By Matthew Postins
You may have heard this statistic leading up to Sunday night’s game between the Dallas Cowboys and the Atlanta Falcons. The Dallas Cowboys are 3-0 against teams that were undefeated when they played the Cowboys and had played at least seven games.
Of course, that statistic is over the span of 21 years and encompasses just three games – Cowboys victories over the undefeated Washington Redskins in 1991, the undefeated Indianapolis Colts in 2006 and the undefeated New Orleans Saints in 2009. Here’s a tip of the hat to Dallascowboys.com’s Nick Eatman for that statistic. We always believe in giving credit where credit is due.
Now let’s talk about why that streak will end for Dallas on Sunday night, as from here it’s hard to see the Cowboys going into one of the noisiest venues in the NFL and ending the Falcons’ march to an undefeated half-season.
The Cowboys running game: The Cowboys have gained 100 or more yards rushing as a team just twice in seven games. In both of those games, running back DeMarco Murray played. Murray rushed for 131 yards against the New York Giants in the season opener. Murray rushed for 93 yards against Baltimore before an injury ended his day at halftime.
In the Baltimore game the Cowboys continued to run the ball well with Felix Jones, who rushed for 92 yards. In that game Phil Costa was the center. It’s the only game this year in which Costa has played the whole game. The Cowboys gained 227 rushing yards, their best total of the season.
In the following game Costa started, but didn’t finish. The Cowboys rushed for 85 yards as a team. After Costa left the contest late in the second quarter with an injury the Cowboys rushed for 50 yards. Against the Giants last week the Cowboys rushed for just 19 yards.
Now the Cowboys have had poor rushing games this season with Murray in the lineup. They’ve had good rushing games without Costa in the lineup. But based on the first seven games they’re more likely to have success on the ground with Murray or Costa, or both, on the field. Here’s how it breaks down statistically:
With Murray and Costa: Cowboys average 7.1 yards per carry.
With Costa and no Murray: Cowboys average 3.9 yards per carry.
With Murray and no Costa: Cowboys average 3.8 yards per carry.
Without Murray and Costa: Cowboys average 1.75 yards per carry.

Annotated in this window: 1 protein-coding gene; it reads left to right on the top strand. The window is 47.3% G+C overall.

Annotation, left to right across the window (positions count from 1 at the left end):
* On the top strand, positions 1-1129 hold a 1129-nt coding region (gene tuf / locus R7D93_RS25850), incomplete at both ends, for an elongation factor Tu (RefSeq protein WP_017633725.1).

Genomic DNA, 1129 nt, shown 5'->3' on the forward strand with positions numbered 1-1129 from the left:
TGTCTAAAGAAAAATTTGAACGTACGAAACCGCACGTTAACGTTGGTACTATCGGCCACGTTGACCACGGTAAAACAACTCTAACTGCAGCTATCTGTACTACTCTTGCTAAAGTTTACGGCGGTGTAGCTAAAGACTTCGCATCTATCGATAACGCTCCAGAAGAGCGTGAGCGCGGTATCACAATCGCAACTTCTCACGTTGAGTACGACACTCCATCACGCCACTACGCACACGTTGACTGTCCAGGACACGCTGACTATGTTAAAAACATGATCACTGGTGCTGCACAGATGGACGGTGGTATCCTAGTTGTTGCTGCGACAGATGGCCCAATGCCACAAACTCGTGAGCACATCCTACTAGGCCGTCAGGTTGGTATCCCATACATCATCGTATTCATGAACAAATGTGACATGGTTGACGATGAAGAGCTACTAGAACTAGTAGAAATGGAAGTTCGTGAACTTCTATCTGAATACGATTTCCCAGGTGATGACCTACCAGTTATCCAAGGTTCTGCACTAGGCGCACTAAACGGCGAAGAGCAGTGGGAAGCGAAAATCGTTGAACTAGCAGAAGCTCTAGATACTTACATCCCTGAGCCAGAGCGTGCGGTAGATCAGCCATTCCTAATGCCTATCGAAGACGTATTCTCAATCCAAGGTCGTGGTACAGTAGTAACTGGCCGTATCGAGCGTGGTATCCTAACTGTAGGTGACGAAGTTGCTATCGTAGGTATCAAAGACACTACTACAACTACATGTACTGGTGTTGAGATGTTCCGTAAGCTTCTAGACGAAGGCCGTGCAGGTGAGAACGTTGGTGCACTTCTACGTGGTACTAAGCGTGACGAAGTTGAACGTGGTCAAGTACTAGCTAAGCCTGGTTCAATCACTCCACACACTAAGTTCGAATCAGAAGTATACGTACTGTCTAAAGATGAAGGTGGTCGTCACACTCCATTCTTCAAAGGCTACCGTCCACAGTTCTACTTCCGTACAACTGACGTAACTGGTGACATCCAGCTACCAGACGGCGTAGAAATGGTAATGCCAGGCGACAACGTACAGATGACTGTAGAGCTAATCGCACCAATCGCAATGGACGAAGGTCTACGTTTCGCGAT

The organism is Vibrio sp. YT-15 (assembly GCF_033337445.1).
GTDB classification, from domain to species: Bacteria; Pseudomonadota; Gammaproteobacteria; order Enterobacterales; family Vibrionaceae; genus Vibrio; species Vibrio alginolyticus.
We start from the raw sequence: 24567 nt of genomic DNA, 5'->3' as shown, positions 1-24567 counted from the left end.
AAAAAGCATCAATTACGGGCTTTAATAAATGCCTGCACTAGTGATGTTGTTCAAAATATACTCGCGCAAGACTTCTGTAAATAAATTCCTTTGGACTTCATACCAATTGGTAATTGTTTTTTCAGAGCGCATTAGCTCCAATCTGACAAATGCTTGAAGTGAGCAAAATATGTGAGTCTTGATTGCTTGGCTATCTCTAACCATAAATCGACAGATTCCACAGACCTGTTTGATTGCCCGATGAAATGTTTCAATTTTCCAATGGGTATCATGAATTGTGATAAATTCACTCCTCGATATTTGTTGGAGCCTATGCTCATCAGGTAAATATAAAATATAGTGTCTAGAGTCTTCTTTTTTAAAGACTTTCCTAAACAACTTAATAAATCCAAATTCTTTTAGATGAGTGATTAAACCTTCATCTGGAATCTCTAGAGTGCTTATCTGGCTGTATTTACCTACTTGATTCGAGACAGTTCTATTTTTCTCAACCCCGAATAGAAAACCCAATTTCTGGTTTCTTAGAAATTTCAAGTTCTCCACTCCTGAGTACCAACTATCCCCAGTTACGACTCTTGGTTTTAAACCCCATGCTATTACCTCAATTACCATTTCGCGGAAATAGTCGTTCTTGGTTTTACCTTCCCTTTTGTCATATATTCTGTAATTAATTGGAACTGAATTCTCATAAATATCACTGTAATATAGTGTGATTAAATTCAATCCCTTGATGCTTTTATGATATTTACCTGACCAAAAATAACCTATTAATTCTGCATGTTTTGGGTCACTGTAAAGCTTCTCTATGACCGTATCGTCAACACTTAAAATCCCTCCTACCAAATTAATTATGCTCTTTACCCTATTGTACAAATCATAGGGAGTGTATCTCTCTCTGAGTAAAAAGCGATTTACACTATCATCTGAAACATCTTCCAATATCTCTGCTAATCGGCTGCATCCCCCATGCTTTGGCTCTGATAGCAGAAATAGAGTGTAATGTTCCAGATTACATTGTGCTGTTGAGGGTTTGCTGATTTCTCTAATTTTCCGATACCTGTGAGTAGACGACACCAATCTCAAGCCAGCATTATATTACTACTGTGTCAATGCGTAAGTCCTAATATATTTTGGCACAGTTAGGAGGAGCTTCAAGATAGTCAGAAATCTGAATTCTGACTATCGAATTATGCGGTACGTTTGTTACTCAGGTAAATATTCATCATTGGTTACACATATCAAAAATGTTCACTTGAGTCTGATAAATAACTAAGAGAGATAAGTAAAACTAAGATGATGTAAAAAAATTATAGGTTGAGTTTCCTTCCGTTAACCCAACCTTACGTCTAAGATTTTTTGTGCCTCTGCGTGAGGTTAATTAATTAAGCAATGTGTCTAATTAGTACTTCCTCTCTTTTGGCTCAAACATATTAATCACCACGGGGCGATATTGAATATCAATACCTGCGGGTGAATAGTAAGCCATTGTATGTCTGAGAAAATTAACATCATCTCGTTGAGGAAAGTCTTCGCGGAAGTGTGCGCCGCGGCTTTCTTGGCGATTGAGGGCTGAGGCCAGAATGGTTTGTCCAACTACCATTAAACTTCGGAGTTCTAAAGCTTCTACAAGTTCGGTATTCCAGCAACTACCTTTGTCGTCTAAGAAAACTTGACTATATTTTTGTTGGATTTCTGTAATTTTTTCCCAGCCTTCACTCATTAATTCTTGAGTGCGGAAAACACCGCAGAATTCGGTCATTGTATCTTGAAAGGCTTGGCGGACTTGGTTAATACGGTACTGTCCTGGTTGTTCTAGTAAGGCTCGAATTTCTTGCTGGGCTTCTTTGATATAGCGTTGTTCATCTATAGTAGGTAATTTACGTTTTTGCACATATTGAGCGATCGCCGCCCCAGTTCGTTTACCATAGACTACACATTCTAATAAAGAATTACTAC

Neither will play on Sunday, and that’s a shame from the standpoint of the Falcons’ run defense, which is No. 26 in the NFL and will be without its leading tackler, outside linebacker Sean Weatherspoon. The middle of the Falcons’ defense – tackle Peria Jerry, tackle Jonathan Babineaux and middle linebacker Akeem Dent – is vulnerable. But recent history suggests that without Murray and Costa the Cowboys won’t be able to take advantage of it. Without a sustained running game, the contest falls into the hands of Tony Romo.
That is a mixed bag unto itself.
Here are two other reasons why RattleandHumsports.com is picking the Falcons to win Sunday night.
The Georgia Dome: Home field advantage does exist in some places in the NFL, and the Georgia Dome is one of them. It’s one of the loudest stadiums in pro football, and the Falcons have taken full advantage of that fact since they drafted quarterback Matt Ryan in 2008. The Falcons’ home record since Ryan took over is 29-6. The Georgia Dome is a noisy place. That will be a factor. Or did you miss how poorly the Cowboys handled the noise in Seattle in Week 2?
Cowboys pass defense: Normally we’re bullish on the Cowboys’ defense, which has made great strides under defensive coordinator Rob Ryan this season. But this could be a week where the unit takes a step back. Atlanta’s Ryan is completing nearly 70 percent of his passes. He does throw interceptions, but he doesn’t throw them in bushels like Romo. He has a corps of large targets to throw to in Julio Jones, Roddy White and Tony Gonzales. In terms of sheer size, the Falcons are the largest receiving corps the Cowboys have faced this season. Dallas’ corners have proven they can play physical, but they’ve not faced a group of large receivers like Atlanta’s for 60 minutes. Paired with Michael Turner and the physical run game, the Cowboys could have some defensive breakdowns downfield late in the contest.
Three other things to consider:
Jason Witten and Tony Gonzalez: Witten needs four catches to pass Michael Irvin for first place on the Cowboys’ all-time receptions list. Gonzalez is the only tight end in NFL history with more than 1,000 receptions. Witten’s production level may allow him to join Gonzalez in just a couple of years. Savor an evening with two of the NFL’s best tight ends on the same field. Sunday will be just the third time they’ve played in the same regular-season game.
Passing on third down: This statistic is courtesy of ESPN. Ryan has four touchdowns and two interceptions on third down this season. Romo has no touchdowns and four interceptions on third down this season. Sunday’s game might come down to how well these two quarterbacks extend drives on third-and-long.
Punt returns: This will be the first game this season Dez Bryant won’t be returning punts. Will the Cowboys stick with Dwayne Harris or will they try and mix in Cole Beasley? Harris has the pedigree, as he was a first-team Conference USA punt returner at East Carolina. But there’s something about Beasley this organization really likes. Harris is banged up, but if he’s able to go, he’ll get first crack at making punt returns his full-time job.